any level of accuracy is possible- even
sub-millimetre. The only thing that does
restrict the accuracy is the sensor used
and the way positions are geo-referenced.
When you do wish to geo-reference
or designate a scale, the software
supports a number of methodologies.
Each photograph can be geo-referenced
using any combination of GNSS or
IMU, including on handheld devices.
Alternatively, control points can be
applied within the survey to manually
improve the global accuracy of the survey.
Bentley Systems are also working on a
way to incorporate point clouds acquired
from scan data with 3D models generated
It is worth noting that coordinate
information is not required for each
photograph, meaning that data capture can
occur where GNSS observations are not
achievable and that models can be created
by those whose skillset includes no more
than being able to take a photograph. Nor
is investment in heavy computing power
required, since the modelling engine is
supported by the dedicated ContextCapture
Center cloud-based processing service.
From there, the Acute3D Viewer can also
be used to share the resulting 3D model.
“We don’t see the world as point
clouds,” explains Martinez. “We see
the world with surfaces, textures, and
occlusions –and that is exactly what
ContextCapture is doing.”
“People want to turn information
into value. And to do this we need to be
compatible with the rest of the Bentley
The .3mx file resulting from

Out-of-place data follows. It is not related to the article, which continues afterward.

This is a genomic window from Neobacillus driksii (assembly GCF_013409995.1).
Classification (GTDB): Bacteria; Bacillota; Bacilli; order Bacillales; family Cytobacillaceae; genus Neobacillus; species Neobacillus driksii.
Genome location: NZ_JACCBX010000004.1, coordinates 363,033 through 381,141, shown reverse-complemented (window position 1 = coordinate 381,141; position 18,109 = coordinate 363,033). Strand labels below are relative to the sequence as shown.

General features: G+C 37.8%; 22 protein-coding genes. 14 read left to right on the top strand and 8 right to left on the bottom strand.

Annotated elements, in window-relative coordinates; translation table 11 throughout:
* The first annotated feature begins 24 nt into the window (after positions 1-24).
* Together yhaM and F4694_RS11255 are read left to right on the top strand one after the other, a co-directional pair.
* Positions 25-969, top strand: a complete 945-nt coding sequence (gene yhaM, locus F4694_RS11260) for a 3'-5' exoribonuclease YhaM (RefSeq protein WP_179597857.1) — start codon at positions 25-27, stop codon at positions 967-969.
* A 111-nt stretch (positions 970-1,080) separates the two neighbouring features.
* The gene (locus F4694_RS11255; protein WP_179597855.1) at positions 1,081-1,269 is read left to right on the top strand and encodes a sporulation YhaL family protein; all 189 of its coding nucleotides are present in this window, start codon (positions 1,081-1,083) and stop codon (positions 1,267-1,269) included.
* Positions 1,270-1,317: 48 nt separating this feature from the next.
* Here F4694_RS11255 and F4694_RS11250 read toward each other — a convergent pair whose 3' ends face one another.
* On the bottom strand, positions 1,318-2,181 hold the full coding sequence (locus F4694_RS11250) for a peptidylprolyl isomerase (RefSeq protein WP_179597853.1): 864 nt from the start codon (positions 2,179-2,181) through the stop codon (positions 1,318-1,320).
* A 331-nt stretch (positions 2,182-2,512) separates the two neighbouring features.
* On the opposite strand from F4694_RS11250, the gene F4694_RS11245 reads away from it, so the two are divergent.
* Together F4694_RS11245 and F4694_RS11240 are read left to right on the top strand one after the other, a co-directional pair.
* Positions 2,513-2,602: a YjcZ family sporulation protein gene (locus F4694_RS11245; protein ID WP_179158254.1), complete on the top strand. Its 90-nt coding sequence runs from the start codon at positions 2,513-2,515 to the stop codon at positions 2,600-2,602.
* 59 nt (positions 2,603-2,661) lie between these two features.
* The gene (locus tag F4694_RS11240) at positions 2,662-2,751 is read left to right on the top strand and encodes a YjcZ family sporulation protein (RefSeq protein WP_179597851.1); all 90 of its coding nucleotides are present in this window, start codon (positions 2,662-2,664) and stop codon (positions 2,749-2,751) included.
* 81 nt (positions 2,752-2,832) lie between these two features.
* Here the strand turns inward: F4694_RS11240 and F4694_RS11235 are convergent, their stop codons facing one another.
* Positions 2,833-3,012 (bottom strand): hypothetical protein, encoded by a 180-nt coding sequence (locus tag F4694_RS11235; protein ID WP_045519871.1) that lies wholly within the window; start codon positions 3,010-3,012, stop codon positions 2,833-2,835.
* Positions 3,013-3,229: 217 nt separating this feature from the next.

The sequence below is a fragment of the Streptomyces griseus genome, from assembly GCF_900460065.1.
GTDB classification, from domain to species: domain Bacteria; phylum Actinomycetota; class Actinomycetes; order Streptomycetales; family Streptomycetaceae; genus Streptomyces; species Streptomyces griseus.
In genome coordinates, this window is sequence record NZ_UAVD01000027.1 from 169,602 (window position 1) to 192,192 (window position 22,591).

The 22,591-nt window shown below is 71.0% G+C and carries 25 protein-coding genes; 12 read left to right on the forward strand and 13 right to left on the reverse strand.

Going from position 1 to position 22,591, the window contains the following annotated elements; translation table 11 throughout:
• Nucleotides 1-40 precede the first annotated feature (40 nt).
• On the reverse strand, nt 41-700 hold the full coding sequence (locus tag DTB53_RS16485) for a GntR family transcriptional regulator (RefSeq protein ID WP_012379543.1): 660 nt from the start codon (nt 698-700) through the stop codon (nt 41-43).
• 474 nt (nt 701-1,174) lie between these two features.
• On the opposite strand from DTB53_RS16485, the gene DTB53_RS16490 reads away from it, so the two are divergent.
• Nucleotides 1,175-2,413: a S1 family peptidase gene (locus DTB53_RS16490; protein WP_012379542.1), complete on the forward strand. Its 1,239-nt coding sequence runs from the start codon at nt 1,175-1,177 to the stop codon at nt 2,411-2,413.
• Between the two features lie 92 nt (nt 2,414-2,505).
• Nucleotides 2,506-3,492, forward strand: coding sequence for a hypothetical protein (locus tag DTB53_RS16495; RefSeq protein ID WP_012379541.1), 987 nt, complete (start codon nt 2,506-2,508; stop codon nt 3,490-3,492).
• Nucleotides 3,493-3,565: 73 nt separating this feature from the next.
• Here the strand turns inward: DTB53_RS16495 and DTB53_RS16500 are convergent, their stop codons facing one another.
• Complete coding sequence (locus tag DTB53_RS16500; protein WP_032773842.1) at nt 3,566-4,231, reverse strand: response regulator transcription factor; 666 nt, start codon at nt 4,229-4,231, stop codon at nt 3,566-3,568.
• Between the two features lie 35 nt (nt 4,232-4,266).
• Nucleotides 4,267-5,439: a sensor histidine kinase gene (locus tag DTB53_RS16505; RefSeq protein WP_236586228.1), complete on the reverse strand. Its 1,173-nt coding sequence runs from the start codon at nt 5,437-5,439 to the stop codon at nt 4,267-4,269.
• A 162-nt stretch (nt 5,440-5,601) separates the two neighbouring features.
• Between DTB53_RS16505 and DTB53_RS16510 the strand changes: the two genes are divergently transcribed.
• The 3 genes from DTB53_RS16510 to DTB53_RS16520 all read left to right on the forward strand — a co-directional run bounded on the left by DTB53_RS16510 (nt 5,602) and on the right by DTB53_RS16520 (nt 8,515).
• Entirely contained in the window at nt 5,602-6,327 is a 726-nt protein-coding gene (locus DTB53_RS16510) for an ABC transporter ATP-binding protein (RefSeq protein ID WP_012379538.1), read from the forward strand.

ContextCapture can be immediately
integrated into most 3D modelling, GIS,
and web mapping applications, including
Bentley’s flagship 3D modelling software,
Microstation. From there, the applications
Just the beginning
In Onkaparinga, AEROmetrex took a
stunning natural coastline and modelled it
with accuracy and a strong sense of reality.
But Onkaparinga is just one of many
impressive undertakings of AEROmetrex.
In 2015, they were selected to perform
the comprehensive 3D modelling
performed for the visit of Pope Francis
to Philadelphia. In planning the event,
the organisers needed to coordinate with
Philadelphia’s public services, as well as
the U.S. Secret Service.
To support this, AEROmetrex acquired
photographs of the entire surrounding
urban landscape, using both aerial and
ground-based observations. The survey
informed—among other things—the
details for the 56,400 temporary structures,
main and secondary stages and event
seating, 33 miles of security barricade
perimeter, special U.S. Secret Service
security requirements and the impact of
local road closures to pedestrian traffic
flows. The impressive results (see here for
gained the Adelaide-based team well-
deserved international recognition.
For now however, AEROmetrex are
focussing their efforts nationally, having
started a project to capture every Australian
CBD in 3D- all to 50mm X,Y,Z accuracy.
Organisations of all types have shown
such a strong interest in the service that
AEROmetrex have made the strategic
decision to begin undertaking the services
on their own accord.
“We intend to cover every Australian
city – at least every CBD,” said
Mark Deuter, Managing Director of
“We have encountered such a diversity of demand
that we’re just going out and doing it. Sometimes
there isn’t any direct client as such.”
- Mark Deuter, Managing Director at AEROmetrex.